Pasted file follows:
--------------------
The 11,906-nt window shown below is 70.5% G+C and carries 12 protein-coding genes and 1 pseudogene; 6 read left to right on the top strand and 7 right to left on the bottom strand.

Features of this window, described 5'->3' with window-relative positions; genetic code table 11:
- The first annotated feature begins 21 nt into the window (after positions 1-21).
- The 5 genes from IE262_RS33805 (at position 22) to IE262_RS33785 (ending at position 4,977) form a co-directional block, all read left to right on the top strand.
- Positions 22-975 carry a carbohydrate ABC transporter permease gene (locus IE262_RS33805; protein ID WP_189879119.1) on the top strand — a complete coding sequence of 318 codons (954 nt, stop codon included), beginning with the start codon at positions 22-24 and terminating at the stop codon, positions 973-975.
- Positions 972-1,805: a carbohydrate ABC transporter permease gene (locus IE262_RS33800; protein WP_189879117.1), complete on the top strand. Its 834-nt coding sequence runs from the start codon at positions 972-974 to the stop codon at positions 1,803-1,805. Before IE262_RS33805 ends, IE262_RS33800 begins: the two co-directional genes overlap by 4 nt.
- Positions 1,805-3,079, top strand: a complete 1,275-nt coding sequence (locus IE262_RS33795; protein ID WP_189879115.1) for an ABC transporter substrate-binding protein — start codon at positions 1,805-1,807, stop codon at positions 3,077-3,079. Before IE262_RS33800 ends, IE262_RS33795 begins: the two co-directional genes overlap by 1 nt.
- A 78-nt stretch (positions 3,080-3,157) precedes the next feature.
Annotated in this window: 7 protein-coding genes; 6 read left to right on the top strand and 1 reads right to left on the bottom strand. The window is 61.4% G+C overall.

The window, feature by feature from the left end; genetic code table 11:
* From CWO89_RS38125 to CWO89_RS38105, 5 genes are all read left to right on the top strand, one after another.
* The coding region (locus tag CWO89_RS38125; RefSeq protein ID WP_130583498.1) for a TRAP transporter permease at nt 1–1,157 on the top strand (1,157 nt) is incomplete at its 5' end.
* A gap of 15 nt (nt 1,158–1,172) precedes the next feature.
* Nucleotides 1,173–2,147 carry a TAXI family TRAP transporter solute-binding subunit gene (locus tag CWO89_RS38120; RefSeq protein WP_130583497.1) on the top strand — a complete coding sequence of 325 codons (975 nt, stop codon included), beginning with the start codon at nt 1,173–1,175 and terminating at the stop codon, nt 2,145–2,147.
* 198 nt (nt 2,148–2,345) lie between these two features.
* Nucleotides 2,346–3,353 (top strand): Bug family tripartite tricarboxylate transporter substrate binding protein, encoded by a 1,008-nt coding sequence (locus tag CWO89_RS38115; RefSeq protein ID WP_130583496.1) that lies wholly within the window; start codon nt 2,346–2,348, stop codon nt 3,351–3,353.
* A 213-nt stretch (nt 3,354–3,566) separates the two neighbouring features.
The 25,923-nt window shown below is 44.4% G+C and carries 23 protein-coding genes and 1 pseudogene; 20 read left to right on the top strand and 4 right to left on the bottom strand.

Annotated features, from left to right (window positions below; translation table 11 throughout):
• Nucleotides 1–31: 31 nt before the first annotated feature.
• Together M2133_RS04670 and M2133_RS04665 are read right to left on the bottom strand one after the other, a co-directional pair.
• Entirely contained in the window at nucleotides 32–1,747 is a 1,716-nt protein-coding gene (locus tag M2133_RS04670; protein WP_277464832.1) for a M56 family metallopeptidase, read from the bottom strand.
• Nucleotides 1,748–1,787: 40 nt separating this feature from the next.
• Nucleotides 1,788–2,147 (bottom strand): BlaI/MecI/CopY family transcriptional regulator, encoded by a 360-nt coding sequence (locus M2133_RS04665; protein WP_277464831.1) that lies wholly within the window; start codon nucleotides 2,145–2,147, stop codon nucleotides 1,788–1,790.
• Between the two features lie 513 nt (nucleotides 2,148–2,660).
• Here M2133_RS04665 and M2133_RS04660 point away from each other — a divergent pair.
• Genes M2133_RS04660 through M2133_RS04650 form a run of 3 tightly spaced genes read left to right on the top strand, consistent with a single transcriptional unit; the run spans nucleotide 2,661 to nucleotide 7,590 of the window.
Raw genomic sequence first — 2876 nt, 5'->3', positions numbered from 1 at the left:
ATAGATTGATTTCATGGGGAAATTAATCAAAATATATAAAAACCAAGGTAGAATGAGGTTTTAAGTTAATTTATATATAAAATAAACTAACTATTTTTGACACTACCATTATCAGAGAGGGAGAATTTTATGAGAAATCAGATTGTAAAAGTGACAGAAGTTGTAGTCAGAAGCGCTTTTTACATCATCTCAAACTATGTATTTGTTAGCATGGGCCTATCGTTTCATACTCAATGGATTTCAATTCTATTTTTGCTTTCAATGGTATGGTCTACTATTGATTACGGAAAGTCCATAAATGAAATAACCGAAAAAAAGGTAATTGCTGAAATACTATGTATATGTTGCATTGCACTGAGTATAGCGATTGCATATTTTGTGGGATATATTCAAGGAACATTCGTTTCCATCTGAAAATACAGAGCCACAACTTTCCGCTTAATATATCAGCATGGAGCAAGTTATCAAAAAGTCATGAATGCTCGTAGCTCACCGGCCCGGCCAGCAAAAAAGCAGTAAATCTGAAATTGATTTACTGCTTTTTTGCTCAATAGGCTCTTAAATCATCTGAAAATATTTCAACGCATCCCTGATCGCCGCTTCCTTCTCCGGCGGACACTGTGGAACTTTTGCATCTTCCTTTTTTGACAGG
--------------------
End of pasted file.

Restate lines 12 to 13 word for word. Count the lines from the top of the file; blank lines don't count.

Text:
* The coding region (locus tag CWO89_RS38125; RefSeq protein ID WP_130583498.1) for a TRAP transporter permease at nt 1–1,157 on the top strand (1,157 nt) is incomplete at its 5' end.
* A gap of 15 nt (nt 1,158–1,172) precedes the next feature.